Holidays and Festivals in Vietnam

Vietnamese festivals follow the lunar calendar. In the lunar calendar, the month follows the phases of the moon and always begins with the new moon. Festivals are usually specific to a given town. New Years is the largest countrywide celebration, and much of the country shuts down during this time of year.

Lantern Festival in Hoi An — 14th Day of the Lunar Month

These festivals tend to be packed, and carry on until 8 or 9 pm. As you wander through the stalls, stop to try some moon cake. Moon cakes are rich, dense, confections with notes of coconut and peanut butter. Each cake has a cooked yellow yoke in the center that represents the moon — you can see the perfect yellow sphere when you cut the moon cake in half.

During the Full Moon Festival all the shops in old town turn off their electric lights, so you can better appreciate the glowing orbs that crowd the street. Visitors can light lanterns and set them adrift on the river. It’s a magical sight, and most would agree it’s worth the crowds.

Vietnamese New Year

The Vietnamese New Year, or “Tet,” is the largest celebration in Vietnam. This new year’s celebration happens a little bit later in the year than it does in Western countries, typically sometime in February. Tet celebrations last for about a month.

The New Year is typically the one time of year when Vietnamese people get to take a vacation, so streets in many cities are often deserted and fewer shops remain open. This time of year also has less-than-ideal weather in Hanoi (and the rest of northern Vietnam). Celebrations vary depending on where you are — for instance, if you find yourself in Hanoi during the New Year, you can see the Water Puppet Festival at Thay Pagoda.

In preparation for Tet, Vietnamese families clean their homes. Cleaning is supposed to help get rid of any bad vibes. Much like Christmas in the West, Tet is a time when people put on their best behavior — a little extra niceness is supposed to set a good tone for the rest of the year.

Perfume Pagoda Pilgrimage — February/ March

During certain times of year, religious sites see an especially high influx of visitors. Perfume Pagoda pilgrimages takes place in the first week of the lunar calendar. This pagoda is carved into the porous limestone of the Huong Tich Mountain range. In order to reach this obscure corner of the globe, visitors need a boat as well as a guide. Vietnamese visitors typically visit this holy site in the couple of months immediately following the lunar New Year, which means the site gets busy around February and March.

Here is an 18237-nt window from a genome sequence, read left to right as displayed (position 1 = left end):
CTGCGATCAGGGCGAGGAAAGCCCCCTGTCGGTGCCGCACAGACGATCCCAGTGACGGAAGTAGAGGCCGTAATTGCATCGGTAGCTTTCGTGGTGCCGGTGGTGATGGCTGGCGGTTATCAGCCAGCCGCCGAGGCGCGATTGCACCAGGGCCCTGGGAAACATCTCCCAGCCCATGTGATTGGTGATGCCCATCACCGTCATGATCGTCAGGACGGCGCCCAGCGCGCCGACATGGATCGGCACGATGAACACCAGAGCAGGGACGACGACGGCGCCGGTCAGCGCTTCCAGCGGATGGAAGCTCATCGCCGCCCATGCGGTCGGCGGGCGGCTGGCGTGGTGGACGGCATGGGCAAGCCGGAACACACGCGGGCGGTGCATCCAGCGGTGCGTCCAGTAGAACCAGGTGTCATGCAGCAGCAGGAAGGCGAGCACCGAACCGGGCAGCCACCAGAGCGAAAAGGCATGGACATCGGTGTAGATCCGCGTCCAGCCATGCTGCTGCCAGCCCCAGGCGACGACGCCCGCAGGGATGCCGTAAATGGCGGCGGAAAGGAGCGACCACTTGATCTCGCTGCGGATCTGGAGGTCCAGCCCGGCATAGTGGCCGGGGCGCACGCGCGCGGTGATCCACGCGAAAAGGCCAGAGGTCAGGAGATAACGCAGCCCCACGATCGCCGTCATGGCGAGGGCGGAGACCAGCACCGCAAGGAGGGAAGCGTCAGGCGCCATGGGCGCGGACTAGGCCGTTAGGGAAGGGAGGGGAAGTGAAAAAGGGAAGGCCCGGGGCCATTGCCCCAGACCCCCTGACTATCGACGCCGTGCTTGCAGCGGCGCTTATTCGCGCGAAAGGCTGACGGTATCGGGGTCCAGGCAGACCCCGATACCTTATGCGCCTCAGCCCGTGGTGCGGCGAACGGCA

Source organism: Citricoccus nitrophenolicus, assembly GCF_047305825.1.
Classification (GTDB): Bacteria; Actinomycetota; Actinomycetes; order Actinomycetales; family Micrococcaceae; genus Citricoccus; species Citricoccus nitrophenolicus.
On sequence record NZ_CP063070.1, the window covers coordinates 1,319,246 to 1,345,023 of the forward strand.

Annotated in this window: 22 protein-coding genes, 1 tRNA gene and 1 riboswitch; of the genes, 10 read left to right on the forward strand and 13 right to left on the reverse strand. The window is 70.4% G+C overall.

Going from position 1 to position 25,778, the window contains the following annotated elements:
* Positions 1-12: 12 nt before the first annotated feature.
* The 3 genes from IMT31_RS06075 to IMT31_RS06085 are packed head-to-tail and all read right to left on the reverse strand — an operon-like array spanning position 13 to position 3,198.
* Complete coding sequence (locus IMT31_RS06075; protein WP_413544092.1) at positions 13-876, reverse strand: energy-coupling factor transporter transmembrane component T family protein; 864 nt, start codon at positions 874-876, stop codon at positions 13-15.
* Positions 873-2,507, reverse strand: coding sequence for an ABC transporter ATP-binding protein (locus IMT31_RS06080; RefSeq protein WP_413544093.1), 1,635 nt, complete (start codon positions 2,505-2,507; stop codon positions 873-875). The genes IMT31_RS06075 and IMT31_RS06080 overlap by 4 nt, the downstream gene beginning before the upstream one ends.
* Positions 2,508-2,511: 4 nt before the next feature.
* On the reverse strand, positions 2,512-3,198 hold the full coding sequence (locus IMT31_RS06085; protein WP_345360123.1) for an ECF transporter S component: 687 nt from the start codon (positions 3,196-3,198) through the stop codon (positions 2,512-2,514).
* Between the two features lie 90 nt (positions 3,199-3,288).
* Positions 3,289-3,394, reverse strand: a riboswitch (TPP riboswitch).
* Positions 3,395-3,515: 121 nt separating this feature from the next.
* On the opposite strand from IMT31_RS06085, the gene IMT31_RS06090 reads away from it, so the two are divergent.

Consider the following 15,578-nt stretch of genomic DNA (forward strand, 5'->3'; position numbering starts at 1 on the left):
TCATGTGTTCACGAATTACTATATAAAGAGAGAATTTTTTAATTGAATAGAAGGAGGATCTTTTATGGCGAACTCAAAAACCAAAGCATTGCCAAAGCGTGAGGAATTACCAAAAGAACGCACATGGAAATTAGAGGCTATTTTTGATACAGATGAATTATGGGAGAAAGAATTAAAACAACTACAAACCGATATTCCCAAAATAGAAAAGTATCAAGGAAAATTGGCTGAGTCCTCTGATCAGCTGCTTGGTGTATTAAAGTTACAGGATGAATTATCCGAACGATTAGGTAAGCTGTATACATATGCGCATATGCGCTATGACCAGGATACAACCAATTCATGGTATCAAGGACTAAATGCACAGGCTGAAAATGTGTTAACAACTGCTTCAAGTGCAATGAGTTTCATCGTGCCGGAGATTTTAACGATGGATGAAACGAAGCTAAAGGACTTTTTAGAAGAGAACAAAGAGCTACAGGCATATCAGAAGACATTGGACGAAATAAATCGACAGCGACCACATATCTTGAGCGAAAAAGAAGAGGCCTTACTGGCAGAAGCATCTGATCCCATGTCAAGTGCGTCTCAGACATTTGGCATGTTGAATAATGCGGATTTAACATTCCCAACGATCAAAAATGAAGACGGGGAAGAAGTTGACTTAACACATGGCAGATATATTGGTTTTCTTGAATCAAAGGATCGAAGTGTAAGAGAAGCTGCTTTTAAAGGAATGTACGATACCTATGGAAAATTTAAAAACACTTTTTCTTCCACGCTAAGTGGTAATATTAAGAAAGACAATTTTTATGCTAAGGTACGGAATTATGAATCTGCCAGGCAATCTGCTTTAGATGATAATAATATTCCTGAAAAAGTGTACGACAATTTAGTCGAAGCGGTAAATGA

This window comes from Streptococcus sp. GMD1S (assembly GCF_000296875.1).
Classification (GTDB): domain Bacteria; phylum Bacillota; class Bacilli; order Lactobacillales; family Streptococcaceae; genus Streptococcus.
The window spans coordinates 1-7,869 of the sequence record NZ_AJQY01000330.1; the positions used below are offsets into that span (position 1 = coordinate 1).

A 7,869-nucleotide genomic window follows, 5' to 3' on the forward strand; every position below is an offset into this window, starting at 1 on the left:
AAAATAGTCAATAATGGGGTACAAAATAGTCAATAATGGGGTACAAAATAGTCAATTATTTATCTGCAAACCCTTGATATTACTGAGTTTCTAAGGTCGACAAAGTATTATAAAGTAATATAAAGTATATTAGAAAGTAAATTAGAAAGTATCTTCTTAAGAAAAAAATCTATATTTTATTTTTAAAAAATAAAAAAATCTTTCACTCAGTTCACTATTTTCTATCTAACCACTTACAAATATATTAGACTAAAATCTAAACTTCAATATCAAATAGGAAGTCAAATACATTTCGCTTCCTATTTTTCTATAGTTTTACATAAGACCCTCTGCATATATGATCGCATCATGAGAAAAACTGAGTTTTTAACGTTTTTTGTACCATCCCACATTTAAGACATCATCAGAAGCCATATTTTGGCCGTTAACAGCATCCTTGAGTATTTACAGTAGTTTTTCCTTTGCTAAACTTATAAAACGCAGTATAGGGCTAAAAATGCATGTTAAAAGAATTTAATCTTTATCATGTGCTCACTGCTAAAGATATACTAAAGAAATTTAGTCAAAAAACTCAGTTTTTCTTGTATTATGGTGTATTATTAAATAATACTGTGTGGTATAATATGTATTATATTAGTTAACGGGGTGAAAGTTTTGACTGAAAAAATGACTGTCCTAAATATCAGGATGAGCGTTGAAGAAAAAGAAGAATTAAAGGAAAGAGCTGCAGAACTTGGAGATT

Thanh Minh — Springtime

During the Thanh Minh festival, Vietnamese people clean the graves of their ancestors. This takes place during the third lunar month, which falls sometime in early spring. Families in rural areas often have graves on their property, on the edge of their rice paddy. Thanh Minh is also known as the “cold food festival,” and celebrants partake of food they can make without a fire. According to tradition, this practice dates back to the fiery death of an ancient king’s advisor.

Liberation Day/ Reunification Day — April 30

April 30 marks the end of the Vietnam War, when the People's Army of Vietnam and the National Liberation Front of South Vietnam seized control of Saigon. They went on to rename the capital Ho Chi Minh City. While it’s known as Liberation Day in Vietnam, American history books recall it as “The Fall of Saigon.”

This is a patriotic holiday, and you’ll see a sea of red flags everywhere you look. Vietnamese Liberation Day celebrations are similar to Independence Day celebrations in the United States — parades with floats and performances crowd the streets.

Worker’s Day — May 1

Every Communist country places heavy significance on May 1. This is the official holiday for workers. According to Communist ideology, ordinary laborers are the force around which society revolves.

Ghost Month — August / September

During the seventh month of the lunar year, Vietnamese strive to placate wandering spirits with money. Don’t pick up smaller bills that you see lying in the street at this time of year — those are for the ghosts, and woe unto the traveler that takes a ghost’s pocket money. (Superstitions might not be your cup of tea, but why not err on the side of caution?)

Independence Day — September 2

On September 2, 1945, Vietnam declared itself independent from France. This was the beginning of the rise of Communism in Vietnam. Fireworks light up the sky and public festivities take over municipal spaces.

Trung Thu — Mid-Autumn

Trung Thu takes place on a night with a full moon, and is marked by munching on moon cakes and lighting colorful lanterns. Families and friends gather for special meals, much like Thanksgiving in the U.S. Traditionally, this holiday took place at the end of the harvest.

Flower festival — December (Biannual)

Vietnam’s steamy climate allows for some incredible blossoms. Da Lat is known for its profusions of colorful flowers, and local horticulturalists arrange them in elaborate displays. The flower festival takes place in December during odd-numbered years.

Christmas — December 25

There are some Christians (mostly Catholics) in Vietnam, and they are the only Vietnamese to observe a traditional Christmas. That being said, the commercial side of Christmas has started to catch on, and Vietnamese children have begun to look forward to visits from Santa Claus.

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